Yankees, Masahiro Tanaka agree to seven-year, $155 million deal

MORE: FA tracker: position players | FA tracker: pitchers

The Yankees and Japanese starting pitcher Masahiro Tanaka have agreed on a seven-year, $155 million deal, Jon Heyman of CBSSports.com has confirmed. 

The deal also includes an opt-out clause after the fourth year.

Tanaka, 25, was 24-0 with a 1.27 ERA, 0.94 WHIP and 183 strikeouts in 212 innings last season for the Rakuten Golden Eagles. In his seven-year career in Nippon Professional Baseball, Tanaka was 99-35 with a 2.30 ERA and 1.11 WHIP. As I've pointed out before, he has the best track record of any pitcher coming to the U.S. from NPB.

Tanaka thrives with three plus pitches, according to scouting reports. He has a fastball that works up to the mid-90s, a devastating splitter that sits in the 85-90 range and a slider that sits in the low-80s.

Masahiro Tanaka has agreed to sign with the Yankees.
Tanaka is coming off a stunning 24-0 season with the Golden Eagles of Rakuten. (USATSI)

As part of the new posting system, the Yankees also owe the Golden Eagles a $20 million posting fee. Not only that, but the Yankees have now surpassed the $189 million luxury tax threshold, so they were awfully serious about landing Tanaka.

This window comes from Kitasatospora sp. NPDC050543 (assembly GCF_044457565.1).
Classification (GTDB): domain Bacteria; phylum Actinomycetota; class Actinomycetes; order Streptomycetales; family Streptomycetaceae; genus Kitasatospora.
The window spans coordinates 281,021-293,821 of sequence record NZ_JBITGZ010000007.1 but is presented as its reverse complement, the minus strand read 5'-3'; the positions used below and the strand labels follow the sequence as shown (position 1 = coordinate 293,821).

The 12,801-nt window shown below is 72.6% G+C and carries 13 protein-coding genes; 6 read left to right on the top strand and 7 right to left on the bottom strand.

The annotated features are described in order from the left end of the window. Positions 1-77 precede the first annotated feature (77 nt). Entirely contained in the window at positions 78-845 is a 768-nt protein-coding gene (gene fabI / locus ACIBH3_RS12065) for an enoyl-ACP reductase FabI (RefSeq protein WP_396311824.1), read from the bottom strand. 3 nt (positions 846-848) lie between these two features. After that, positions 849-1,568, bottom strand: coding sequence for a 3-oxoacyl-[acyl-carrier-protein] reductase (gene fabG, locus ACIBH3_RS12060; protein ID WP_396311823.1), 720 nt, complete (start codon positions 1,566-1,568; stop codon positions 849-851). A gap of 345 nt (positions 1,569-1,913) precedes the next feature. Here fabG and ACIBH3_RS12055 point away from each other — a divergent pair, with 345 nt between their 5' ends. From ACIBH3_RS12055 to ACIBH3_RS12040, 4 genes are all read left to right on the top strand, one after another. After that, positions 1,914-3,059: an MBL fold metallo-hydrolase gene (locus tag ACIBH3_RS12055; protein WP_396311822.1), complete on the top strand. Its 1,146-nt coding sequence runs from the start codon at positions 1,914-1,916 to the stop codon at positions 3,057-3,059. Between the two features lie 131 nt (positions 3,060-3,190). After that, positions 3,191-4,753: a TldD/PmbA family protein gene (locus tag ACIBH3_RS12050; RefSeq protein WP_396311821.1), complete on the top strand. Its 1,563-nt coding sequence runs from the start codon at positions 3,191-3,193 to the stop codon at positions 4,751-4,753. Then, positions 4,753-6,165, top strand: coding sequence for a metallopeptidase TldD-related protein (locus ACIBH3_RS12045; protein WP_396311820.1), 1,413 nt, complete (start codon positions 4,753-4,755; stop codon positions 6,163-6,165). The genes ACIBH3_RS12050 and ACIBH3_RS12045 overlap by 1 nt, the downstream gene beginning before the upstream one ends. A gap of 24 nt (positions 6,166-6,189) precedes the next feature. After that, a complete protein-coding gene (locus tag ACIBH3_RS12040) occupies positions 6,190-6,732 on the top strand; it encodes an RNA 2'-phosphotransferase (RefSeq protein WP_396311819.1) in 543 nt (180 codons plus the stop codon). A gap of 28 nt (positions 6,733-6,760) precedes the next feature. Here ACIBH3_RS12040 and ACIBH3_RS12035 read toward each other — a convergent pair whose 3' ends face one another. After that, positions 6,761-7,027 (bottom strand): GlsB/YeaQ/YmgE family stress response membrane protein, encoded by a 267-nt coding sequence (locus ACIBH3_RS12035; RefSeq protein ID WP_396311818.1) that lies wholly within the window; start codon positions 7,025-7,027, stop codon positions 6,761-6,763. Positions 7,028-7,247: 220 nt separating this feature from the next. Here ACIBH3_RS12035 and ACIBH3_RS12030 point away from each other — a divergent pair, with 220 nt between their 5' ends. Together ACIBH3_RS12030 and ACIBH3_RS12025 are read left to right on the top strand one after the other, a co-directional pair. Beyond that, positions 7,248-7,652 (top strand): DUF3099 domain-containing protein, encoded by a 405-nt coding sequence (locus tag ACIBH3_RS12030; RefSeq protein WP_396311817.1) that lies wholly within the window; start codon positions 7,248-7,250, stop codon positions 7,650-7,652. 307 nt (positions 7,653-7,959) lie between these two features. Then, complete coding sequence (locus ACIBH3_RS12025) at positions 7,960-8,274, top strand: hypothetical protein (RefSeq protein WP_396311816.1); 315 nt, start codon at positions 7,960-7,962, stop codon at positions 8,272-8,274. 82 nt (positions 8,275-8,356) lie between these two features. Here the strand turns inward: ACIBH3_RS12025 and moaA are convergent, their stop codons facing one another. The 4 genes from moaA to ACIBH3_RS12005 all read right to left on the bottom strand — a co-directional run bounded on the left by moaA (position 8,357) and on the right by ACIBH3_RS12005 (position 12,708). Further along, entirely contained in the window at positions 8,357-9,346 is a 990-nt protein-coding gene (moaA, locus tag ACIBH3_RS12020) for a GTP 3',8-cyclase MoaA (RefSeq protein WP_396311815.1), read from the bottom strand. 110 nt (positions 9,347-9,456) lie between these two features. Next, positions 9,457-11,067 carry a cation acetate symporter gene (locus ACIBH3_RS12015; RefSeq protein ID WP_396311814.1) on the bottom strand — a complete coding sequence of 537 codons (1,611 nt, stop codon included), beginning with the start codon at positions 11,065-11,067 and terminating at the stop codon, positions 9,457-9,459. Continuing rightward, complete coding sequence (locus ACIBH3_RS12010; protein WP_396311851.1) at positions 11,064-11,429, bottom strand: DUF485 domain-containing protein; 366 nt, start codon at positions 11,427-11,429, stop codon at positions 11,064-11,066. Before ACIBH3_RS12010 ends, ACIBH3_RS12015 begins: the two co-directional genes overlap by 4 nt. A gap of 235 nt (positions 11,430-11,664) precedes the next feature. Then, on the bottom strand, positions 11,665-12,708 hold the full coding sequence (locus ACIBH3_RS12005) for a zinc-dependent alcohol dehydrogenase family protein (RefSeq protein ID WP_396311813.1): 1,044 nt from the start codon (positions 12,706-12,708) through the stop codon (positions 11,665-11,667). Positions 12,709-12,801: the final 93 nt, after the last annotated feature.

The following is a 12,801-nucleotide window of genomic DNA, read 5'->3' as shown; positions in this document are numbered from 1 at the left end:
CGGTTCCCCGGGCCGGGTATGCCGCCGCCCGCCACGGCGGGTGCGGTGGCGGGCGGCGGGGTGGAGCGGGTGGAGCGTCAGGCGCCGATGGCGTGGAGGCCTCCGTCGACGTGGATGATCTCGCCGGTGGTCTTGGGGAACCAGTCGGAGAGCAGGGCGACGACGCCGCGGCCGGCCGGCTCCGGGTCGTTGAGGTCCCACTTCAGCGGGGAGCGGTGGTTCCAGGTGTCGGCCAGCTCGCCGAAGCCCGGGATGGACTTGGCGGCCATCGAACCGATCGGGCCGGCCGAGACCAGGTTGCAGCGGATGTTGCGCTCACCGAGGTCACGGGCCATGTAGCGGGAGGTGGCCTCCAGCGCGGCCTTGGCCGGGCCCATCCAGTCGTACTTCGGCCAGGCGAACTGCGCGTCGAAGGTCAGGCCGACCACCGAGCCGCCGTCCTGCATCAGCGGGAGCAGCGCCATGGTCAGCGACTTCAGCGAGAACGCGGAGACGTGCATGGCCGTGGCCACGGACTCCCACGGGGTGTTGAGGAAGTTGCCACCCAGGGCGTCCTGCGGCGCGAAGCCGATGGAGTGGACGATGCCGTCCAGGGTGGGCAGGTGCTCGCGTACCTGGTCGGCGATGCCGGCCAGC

Tanaka can now slot behind CC Sabathia in the Yankees' rotation and ahead of the likes of Hiroki Kuroda and Ivan Nova. The fifth starter will come from the Michael Pineda, Vidal Nuno, David Phelps group. This move definitely gives the Yankees an admirable rotation that had appeared suspect on the back end.

The Yankees won out over the likes of the Dodgers, Cubs, White Sox and Diamondbacks. For those teams to varying degrees, it's back to the drawing board. The top free agent starters left on the market are Matt Garza, Ubaldo Jimenez and Ervin Santana, although draft pick compensation is tied to the latter two and Garza has had recent injury woes.

News of the Tanaka deal was first reported by Ken Rosenthal of Fox Sports.

CBS Sports Writer

Matt Snyder has been a baseball writer with CBS Sports since 2011. A member of the BBWAA, he's now covered the last five World Series beginning with the epic 2011 Fall Classic. The former Indiana University... Full Bio

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